At a certain point in the year, students start getting anxious because they realise that time is running out.
At a certain point in the year, students start getting anxious because they realise that time is running out. They haven't revised enough for exams, or caught up on enough coursework, or attended enough lectures. That's the point when classes are half empty, when everybody claims to be suffering from flu, because they're desperate for a few more hours, which they imagine will make all the difference.
This year, there is a similar feeling among academics. The start of 2005 is triggering anxiety about the dreaded RAE - the Research Assessment Exercise - that suddenly seems to be looming. It is scheduled for 2008, but the reality is that if you haven't got a book contract or sorted out your funding bids by now, you're running seriously behind. In a few more months, serious panic will set in.
I've said before in this column that the RAE is a disgraceful waste of public money. What started back in the 1980s as a serious attempt to ensure that all academics were productive in research and teaching (we all knew old lags who hadn't written a word for a decade or more) degenerated into a bean-counting exercise that encouraged all kinds of chicanery, if not downright dishonesty. Some of the documentation I saw for the last RAE should have been submitted for a best fiction prize, and some of the sharp practices, the buying and selling, the pay-offs and the horse-trading that went on beggared belief. Nor am I convinced that the quality of anybody's research has improved as a result of all this. I was supposed to be a specialist adviser, which means I was sent items to read and comment on. Judging by some of what I read, the quality has never been lower. It was hard to believe that anybody had even tried to publish some of the stuff I saw, let alone claim it might have international excellence. But then "international" can be interpreted as getting yourself invited by a mate to an insignificant conference across the Channel. You would be amazed how that term "international" gets interpreted. You'd also be amazed by the ways in which peer-reviewing can be fiddled. It's all part of the idiotic, ego-driven, game-playing that underpins such things.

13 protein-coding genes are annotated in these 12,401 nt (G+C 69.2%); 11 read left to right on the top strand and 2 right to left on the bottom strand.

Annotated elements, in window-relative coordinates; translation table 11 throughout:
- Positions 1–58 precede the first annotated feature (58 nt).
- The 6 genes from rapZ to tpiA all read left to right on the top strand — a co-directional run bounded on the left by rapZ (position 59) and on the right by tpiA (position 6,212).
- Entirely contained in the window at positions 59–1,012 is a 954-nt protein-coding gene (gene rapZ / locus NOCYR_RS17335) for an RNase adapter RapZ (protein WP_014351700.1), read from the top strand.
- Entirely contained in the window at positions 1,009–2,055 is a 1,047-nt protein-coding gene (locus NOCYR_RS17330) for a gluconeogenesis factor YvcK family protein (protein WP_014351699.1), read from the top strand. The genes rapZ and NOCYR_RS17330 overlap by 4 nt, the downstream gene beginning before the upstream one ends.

Last time, the stakes seemed high, so people played hard to win. Non-research intensive universities strove to raise the scores from 2s to 3s or even 4s. Russell Group institutions went for 5s and 5*s across the board. What was at stake was not just reputation, but hard cash. And when we saw the results, apart from thinking in some cases that the assessors had taken leave of their senses, you could have been forgiven for thinking that quality had soared in British universities, because all the scores were higher. The result of that "success" was that the Government rethought the distribution of funding, so very few institutions ended up with the glittering prizes they had fiddled so hard to achieve.
Memories of that unsavoury episode have increased anxiety this time round. Some vice-chancellors tried to get the whole thing quashed, so that their staff could get on with the business of doing research without having to fill in endless forms advertising what they should have been doing. Sadly they failed. The juggernaut has started to roll, the Higher Education Funding Council is committed and the tired rhetoric about improved quality, enhancement and world-class research strengths can be heard all over the place. Head-hunters have been employed to sneak people deemed to be research stars away from their old institutions; some places have already held a full, mock RAE; pressure is being brought to bear on those unfortunates who thought they were doing a good job by working on a major piece of original research that can't be speeded up to fit in with the submission date. Vanity publishers, I am told, are becoming more bullish about demanding subventions from their authors, who, poor souls, are desperate to appear in print whatever the circumstances.
Who benefits from all this nonsense? I've yet to find out. Students certainly don't, serious scholars don't, taxpayers don't, specialist subject fields don't and, judging by the latest global university league tables, the nation doesn't either. The RAE is outmoded, wasteful and, ultimately, useless.
The writer is professor of comparative literature at Warwick UniversityReuse content